benefit from change

Adaptive Budget Consulting
Benefiting from change is “as easy as A B C.”
A. Study change
B. Adapt to change
C. Benefit from change
Things change. Your budget can change. It may have already.
You may have noticed that the budgets of many people and many organizations have changed lately in similar ways. You may have been surprised by this pattern of changing budgets and the related changes in economic behaviors.
As things change, different people may notice a particular change at different times. A few notice first. Some notice second. Many notice much later.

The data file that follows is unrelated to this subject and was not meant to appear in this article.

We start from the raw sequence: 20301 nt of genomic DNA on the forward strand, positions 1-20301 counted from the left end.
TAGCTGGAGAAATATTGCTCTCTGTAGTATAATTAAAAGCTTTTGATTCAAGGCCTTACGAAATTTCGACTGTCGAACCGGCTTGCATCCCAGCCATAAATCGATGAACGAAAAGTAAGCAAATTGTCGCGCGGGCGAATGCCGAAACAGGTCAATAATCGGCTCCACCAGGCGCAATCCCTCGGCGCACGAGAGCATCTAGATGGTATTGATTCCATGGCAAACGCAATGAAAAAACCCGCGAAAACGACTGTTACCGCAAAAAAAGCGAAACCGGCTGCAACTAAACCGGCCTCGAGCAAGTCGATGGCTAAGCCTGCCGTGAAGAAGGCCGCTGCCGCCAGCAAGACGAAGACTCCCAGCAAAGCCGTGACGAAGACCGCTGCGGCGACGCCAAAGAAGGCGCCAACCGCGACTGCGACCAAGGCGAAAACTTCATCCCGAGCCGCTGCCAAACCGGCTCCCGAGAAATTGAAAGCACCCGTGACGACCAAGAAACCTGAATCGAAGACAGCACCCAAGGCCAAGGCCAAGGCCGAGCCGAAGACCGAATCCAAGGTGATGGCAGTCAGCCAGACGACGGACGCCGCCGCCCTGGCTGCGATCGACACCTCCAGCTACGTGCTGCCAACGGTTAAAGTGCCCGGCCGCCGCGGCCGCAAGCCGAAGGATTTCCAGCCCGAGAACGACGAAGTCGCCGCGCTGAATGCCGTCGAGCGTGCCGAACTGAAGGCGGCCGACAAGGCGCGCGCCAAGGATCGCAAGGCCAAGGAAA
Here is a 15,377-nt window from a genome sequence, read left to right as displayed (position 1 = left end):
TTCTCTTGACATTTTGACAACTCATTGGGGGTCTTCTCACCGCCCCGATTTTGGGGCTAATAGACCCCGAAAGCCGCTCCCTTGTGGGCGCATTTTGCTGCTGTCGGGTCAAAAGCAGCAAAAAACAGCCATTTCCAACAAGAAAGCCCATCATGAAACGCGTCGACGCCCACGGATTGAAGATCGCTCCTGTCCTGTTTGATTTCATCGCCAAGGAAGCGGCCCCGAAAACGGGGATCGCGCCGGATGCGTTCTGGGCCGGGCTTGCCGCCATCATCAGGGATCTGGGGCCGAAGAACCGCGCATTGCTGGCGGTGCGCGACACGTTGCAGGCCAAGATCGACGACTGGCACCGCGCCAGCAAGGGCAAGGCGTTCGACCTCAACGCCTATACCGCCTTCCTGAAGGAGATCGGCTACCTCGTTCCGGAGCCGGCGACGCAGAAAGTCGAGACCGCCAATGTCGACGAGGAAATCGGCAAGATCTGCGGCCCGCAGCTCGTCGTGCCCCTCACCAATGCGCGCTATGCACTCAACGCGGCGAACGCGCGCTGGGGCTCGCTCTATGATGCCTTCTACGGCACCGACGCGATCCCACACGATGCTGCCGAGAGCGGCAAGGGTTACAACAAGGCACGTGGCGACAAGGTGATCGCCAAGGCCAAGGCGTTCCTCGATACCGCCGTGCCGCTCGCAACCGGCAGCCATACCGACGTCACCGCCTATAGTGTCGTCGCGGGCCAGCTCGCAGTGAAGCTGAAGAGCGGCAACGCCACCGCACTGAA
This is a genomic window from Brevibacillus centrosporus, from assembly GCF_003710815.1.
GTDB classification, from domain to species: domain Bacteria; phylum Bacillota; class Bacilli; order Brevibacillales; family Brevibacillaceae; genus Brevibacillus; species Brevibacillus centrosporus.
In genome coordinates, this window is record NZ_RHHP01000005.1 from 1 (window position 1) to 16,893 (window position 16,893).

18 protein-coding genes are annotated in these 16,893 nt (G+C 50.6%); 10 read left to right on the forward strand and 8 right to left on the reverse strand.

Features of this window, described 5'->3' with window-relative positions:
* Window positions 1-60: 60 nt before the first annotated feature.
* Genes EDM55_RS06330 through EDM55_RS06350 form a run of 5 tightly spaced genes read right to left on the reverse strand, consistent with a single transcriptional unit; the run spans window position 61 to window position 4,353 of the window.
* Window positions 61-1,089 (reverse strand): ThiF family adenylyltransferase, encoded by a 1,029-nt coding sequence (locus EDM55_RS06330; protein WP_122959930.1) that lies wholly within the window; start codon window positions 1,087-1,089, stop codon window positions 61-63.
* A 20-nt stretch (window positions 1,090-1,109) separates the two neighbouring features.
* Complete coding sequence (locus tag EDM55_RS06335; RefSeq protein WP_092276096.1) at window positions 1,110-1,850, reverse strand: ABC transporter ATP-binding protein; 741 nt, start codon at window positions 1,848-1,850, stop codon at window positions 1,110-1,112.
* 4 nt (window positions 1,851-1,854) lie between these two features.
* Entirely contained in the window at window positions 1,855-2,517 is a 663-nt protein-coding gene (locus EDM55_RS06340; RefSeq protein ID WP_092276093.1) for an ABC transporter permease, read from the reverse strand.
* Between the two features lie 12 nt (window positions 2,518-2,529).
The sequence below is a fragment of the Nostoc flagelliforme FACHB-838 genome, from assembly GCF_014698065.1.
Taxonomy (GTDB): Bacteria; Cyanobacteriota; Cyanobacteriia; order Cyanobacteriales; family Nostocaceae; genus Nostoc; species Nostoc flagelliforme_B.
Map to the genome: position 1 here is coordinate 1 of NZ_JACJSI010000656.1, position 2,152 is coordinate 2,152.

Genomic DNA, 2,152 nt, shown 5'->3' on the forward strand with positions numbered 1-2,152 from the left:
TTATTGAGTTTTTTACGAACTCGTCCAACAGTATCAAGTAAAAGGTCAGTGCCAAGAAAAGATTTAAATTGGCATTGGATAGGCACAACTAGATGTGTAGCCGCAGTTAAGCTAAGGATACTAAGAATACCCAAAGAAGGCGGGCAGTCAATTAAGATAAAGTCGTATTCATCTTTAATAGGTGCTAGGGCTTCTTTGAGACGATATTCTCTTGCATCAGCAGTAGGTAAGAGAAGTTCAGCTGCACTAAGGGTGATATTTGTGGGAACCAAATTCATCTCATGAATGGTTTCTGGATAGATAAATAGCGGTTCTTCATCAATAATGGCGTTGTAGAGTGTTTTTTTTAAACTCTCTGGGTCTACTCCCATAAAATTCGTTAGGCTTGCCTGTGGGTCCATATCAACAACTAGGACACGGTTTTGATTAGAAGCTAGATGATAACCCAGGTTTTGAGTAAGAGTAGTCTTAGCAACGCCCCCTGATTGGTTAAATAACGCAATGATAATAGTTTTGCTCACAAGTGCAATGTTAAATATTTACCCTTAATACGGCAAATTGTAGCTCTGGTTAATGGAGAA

As different people notice a particular change, they begin to adapt to that change. A few adapt first. Some adapt second. Many adapt much later.
Also, when someone understands a change that is emerging, they also may have additional time to understand the change and know how to adapt to it well. People who notice the change first not only can adapt first, but may adapt with more clarity. People who only notice a change much later may be so surprised that they react to the change suddenly without actually being clear about exactly what is changing.
Budgets are what is changing. In fact, budgets are always changing, but sometimes there is a change in the pattern of how budgets are changing.
In 2002, I noticed certain changes emerging, paricularly in the behaviors of lending and borrowing, but also of buying and selling. In early 2003, I published “Why are investments diving… and what can I do about it?”
Here is a key concept of tha piece: “…price changes are based on willingness and ability to buy and sell.”